The acts I saw most were Boss Caine (5), The Rodeo Falls and Unfinished Drawings (3 each). A number of acts popped up twice, mainly due to their appearances at the two festivals organised by the aforementioned Little Festival) and I saw a large number of acts for the first time, primarily for the same reason.
Anybody still reading and paying attention might have noticed that the venue totals above don’t add up to the 38 gigs I saw. That’s because they are all York venues and I actually travelled to two gigs last year, seeing The Temperance Movement at Leeds Metropolitan University and Yes at the Manchester Apollo. The latter was the bucket-list gig and, while it wasn’t perfect, it is one of my gigs of the year. Another favourite featured a second prog rock legend – Steve Hackett’s Genesis Revisited show at The Barbican was an absolute cracker.
In terms of smaller local concerts, though, nothing really stands out in my memory as a “great” gig. Don’t get me wrong, I enjoyed all the ones I went to (although, a couple weren’t as good as I expected), but I just can’t think of one that was outstanding. I guess the closest would be MOR Music’s Music On Rails festival – a near day-long event held at the National Railway Museum which brought together a number of diverse acts both in the main hall and on a moving train – and the annual Boss Caine Festive Fundraiser, which did the same in an evening that both raised money for a good cause and presented a potted history of the York music scene.
Elsewhere, it was more a case of coming across local bands for the first time and liking them enough to want to see them again. These And The Other Guy, The Rodeo Falls, Mulholland and Vesper Walk all fall into that category – very different acts whose music has impressed me in different ways, all are well worth seeing. I also came across Stu Freestone, an expressive spoken word poet whose work opened my eyes to a more modern type of poetry than that I was used to, even if it hasn’t (yet) enticed me to see any others.
Of course, there were also touring acts. Emma Stevens performed her brand of folk-pop to a smaller audience than she deserved. I’d love to see her again, but I doubt it’s financially viable for her to play York in the near future. Chantel McGregor is a regular in York and I was so glad it was her gig that it was here gig that coincided with my job offer. Dry The River, Bernie Torme, The Sluts, Winter In Eden, Carnabells and, inevitably Hope & Social all impressed when they played here as well, the latter once again proving that music and humour can go hand in hand.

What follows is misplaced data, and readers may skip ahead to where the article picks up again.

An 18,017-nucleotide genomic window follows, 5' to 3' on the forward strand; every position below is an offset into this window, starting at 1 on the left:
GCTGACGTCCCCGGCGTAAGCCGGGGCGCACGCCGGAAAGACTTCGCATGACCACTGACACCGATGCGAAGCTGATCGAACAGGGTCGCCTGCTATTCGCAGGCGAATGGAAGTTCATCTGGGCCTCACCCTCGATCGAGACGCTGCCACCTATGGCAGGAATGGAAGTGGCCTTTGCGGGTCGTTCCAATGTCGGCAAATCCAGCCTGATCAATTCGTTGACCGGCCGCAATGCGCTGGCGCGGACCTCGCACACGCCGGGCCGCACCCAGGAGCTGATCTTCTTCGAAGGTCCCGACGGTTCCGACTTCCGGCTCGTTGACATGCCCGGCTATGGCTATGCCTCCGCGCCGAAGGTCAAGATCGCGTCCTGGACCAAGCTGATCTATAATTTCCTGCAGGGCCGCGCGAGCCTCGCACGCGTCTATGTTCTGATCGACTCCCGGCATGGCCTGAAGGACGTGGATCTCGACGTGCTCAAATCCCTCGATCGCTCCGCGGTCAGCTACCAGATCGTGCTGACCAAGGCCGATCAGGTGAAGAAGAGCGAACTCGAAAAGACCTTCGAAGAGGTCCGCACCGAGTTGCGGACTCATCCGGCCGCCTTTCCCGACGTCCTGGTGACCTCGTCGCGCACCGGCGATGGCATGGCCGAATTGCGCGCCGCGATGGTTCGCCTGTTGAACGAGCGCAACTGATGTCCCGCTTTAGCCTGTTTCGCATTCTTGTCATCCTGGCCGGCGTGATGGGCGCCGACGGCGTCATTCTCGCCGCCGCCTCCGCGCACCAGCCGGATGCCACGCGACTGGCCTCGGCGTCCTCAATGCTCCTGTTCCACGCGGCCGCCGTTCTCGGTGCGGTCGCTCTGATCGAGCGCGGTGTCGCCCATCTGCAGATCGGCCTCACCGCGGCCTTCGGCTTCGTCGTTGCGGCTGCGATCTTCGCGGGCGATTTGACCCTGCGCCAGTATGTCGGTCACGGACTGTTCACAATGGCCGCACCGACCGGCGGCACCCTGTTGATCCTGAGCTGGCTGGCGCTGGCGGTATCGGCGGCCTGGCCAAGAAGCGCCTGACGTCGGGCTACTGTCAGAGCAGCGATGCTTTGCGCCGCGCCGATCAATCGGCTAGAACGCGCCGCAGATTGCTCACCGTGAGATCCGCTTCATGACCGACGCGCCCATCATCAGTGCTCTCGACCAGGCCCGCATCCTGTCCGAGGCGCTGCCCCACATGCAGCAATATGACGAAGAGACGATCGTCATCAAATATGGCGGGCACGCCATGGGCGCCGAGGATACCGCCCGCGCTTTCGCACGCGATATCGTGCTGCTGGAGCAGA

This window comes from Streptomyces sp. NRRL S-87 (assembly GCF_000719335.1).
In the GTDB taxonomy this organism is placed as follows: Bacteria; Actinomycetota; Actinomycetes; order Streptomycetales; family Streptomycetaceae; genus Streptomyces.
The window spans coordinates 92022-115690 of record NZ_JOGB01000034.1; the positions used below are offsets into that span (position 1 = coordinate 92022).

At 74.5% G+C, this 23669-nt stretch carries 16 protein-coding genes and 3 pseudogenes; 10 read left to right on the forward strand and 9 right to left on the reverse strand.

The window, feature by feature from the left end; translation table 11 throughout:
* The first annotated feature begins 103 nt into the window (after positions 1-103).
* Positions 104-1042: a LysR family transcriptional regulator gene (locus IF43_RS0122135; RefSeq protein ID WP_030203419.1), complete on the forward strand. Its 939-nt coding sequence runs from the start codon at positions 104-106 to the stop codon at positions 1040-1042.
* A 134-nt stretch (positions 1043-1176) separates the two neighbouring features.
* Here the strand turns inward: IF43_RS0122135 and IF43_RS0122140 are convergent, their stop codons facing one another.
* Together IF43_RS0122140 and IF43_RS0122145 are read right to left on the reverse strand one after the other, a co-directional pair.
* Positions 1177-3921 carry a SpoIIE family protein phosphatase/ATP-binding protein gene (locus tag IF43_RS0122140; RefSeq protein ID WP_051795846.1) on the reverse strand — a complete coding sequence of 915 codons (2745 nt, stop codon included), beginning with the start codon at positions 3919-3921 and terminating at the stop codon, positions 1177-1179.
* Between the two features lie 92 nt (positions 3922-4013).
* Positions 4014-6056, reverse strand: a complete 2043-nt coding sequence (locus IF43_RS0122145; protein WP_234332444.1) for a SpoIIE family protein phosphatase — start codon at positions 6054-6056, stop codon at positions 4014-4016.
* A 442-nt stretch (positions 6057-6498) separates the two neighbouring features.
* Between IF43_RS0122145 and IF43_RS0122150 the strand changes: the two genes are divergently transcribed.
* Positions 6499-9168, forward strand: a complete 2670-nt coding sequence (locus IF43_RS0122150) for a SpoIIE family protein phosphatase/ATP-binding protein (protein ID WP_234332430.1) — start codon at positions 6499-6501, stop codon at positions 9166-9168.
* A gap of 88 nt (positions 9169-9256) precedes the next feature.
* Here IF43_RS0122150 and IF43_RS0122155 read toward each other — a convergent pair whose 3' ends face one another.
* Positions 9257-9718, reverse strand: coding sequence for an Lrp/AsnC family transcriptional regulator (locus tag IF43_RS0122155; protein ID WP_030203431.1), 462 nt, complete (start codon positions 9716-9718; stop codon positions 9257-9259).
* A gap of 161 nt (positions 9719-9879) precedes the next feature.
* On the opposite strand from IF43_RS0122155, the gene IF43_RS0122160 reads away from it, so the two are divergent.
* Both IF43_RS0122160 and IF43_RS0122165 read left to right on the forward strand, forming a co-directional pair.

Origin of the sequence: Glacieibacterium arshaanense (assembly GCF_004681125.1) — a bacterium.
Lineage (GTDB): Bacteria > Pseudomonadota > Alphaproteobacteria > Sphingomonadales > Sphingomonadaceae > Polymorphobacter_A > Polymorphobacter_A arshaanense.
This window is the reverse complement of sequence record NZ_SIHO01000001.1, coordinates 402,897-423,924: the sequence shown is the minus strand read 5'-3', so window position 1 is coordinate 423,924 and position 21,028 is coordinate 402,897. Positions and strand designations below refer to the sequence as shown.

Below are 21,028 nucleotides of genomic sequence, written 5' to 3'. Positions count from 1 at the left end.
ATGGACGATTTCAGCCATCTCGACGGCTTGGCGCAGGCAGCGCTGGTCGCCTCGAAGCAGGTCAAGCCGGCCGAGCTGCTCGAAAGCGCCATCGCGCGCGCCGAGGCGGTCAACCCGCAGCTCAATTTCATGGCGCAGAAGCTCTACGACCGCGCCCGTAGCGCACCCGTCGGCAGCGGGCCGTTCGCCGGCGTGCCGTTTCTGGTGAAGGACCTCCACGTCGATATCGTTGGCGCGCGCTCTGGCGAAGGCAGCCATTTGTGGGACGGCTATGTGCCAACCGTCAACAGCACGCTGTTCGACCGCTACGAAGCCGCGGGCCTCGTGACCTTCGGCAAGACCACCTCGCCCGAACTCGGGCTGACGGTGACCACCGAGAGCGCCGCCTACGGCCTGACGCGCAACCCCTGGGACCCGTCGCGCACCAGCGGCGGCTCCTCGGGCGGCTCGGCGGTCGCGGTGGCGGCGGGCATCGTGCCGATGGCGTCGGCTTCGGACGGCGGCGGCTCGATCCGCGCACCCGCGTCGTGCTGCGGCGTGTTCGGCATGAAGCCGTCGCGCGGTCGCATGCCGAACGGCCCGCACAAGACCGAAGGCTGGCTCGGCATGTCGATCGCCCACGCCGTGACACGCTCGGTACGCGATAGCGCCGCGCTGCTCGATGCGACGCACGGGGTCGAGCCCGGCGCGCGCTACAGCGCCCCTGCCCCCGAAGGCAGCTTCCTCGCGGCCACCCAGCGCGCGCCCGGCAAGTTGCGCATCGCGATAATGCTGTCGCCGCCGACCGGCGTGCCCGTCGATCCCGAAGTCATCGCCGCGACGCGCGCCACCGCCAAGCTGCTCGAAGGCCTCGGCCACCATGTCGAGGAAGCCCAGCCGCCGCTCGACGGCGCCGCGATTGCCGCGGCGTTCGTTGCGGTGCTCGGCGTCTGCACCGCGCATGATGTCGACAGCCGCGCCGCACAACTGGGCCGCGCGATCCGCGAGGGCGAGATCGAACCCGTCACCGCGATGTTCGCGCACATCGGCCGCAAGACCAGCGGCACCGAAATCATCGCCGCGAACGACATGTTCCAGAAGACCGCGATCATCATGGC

To my genre of choice – ultimately, there wasn’t as much prog rock in York as was advertised but I still got my fix (on the basis that, if an act is mentioned in Prog magazine they must be playing prog rock, even if it doesn’t sound like anything I would link with the genre). Apart from Steve Hackett, we were treated to appearances from Leeds’ Black Moth, a third gig in three years from Hawklords, a triple-header from Maschine, Leprous and Haken (although a previous appointment in Nottingham meant that I missed Maschine) and two gigs from York’s own Cloud Atlas, the first of which launched their debut album.
Finally, two goodbyes. Long time readers (if there are any) will know how much I enjoyed the music and company of Dream of Apollo. Sadly, 2014 saw them decide to disband. No fall-outs, no musical differences, just the fact that the members are now spread too far apart geographically. They said goodbye to their fans, old and new, with an emotional gig in a packed room at the York Brewery. It would probably have been a highlight if it wasn’t a farewell gig. I’m still hoping the more-hinted-at-than-promised reunion comes to pass. There have been a few times when I’ve gone to see somebody, including people not normally on my musical radar, thinking that, due to their age, this could be my last chance. So far, though, there has always been that chance that they might come back – John Mayall surprised me by appearing back in York just before his eightieth birthday and looking more sprightly than ever. Last year, however, I saw British rock legend Ian McLagan and despite not being familiar with his music, either solo or with The Faces or The Small Faces I thoroughly enjoyed the gig and was incredibly saddened to read of his death a few months later.
In conclusion, for me 2014 was a good year for live music and had the potential to be a great year. The best news is that I am well and truly back in the game and already looking forward to what 2015 will bring.